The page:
22 października (czwartek) o godz. 13:00 odbędzie się w formie zdalnej pierwsze w roku akademickim 2020/2021 seminarium. Wystąpienie „Why do we believe in rankings? The global institutionalization of university rankings and its discontents” wygłosi Jelena Brankovic (Uniwersytet Bielefeldzki). Pierwszy głos w dyskusji zabierze Adam Płoszaj (EUROREG UW).
Spotkanie ma charakter otwarty i odbędzie się w języku angielskim na platformie ZOOM w godzinach 13:00-15:00 (Meeting ID: 986 9792 408). Osoby zainteresowane udziałem prosimy o kontakt z organizatorami w celu uzyskania hasła (e-mail: email@example.com lub firstname.lastname@example.org).
Dr. Jelena Brankovic is a postdoctoral researcher at the Faculty of Sociology, Bielefeld University (Germany). Her current research focuses on the role rankings and other forms of comparison in the institutional dynamics within and across sectors, with a particular attention to the higher education sector. Her interests also extend to the practice of theorizing, academic writing, peer learning, and cats (even though she has none, unfortunately). Jelena is also Books Editor at Higher Education and a Joint Lead Editor of the ECHER Blog.
Dr Adam Płoszaj is an assistant professor at the Centre for European Regional and Local Studies EUROREG, University of Warsaw. My primary area of expertise is regional and local development, R&D policy, science of science, and policy evaluation, including evaluation of European Union programmes and projects.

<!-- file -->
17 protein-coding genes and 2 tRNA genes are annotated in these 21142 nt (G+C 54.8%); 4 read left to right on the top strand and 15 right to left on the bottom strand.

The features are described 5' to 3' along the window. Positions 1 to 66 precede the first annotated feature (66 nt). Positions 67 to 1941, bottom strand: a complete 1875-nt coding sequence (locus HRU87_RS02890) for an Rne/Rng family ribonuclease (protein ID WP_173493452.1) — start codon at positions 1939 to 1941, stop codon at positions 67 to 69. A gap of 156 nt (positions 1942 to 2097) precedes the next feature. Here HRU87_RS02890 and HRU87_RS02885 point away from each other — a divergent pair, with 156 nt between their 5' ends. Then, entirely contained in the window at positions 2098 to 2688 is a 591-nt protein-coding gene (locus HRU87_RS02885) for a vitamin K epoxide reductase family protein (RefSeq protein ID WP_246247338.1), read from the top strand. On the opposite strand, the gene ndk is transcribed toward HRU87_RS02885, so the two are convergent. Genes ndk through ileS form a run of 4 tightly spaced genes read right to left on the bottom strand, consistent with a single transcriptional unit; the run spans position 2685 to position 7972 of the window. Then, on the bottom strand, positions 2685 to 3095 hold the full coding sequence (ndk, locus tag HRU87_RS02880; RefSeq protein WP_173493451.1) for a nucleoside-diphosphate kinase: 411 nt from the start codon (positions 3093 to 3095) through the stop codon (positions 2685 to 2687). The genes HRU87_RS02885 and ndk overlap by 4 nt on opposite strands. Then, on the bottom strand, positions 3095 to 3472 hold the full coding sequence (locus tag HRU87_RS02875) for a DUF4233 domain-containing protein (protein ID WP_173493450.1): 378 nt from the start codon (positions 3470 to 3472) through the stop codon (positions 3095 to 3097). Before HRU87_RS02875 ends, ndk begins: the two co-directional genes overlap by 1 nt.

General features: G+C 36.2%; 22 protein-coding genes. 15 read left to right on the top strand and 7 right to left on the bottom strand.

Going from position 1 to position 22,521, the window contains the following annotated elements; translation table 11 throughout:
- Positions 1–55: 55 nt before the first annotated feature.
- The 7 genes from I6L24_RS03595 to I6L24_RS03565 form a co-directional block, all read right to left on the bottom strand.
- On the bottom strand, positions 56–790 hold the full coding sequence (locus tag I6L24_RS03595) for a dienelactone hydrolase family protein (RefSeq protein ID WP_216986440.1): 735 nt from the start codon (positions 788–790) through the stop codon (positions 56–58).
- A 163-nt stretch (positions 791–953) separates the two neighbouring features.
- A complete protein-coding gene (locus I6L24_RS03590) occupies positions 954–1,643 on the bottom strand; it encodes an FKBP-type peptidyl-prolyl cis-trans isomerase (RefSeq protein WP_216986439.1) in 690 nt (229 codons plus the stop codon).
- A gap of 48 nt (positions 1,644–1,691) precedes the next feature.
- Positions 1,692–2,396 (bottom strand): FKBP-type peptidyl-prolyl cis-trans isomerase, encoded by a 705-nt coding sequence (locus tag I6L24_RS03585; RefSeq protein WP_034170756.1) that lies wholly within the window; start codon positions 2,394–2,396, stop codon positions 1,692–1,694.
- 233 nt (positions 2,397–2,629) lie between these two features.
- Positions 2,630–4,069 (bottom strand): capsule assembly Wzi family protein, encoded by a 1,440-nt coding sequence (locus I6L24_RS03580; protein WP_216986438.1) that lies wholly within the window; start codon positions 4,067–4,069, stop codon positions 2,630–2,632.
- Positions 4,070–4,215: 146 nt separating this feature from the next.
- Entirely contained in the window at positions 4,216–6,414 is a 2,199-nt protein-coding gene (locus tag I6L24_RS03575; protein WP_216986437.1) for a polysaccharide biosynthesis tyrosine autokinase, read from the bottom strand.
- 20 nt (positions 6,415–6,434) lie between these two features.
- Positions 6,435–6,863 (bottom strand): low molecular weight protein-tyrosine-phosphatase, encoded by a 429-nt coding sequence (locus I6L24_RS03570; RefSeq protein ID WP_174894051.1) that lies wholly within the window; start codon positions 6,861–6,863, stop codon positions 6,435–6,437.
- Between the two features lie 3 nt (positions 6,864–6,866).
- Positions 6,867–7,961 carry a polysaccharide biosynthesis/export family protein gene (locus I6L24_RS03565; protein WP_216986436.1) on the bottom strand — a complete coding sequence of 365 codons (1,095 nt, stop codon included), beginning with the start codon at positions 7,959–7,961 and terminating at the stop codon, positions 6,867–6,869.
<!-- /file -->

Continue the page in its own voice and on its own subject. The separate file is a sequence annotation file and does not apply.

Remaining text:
Przed seminarium zachęcamy do zapoznania się z artykułem:
Academic rankings have been around for more than a century, yet only recently have we started paying attention to them. Although not exclusive to academic establishments, rankings in the higher education sector have rapidly proliferated since the turn of the century—a trend which could be accounted for, at least in part, by developments beyond higher education. The rise of metrics, proliferation of evaluative practices, marketization, scientization, and globalization in the broadest sense, are some of the often recognized drivers of this trend. At the same time, rankings are also highly contested. However, despite the unremitting challenge to their legitimacy and the controversy which clouds them, the idea that rankings are “here to stay” seems to have sunk in with scholars, decision makers, and practitioners alike. How can we, then, account for what this seeming paradox?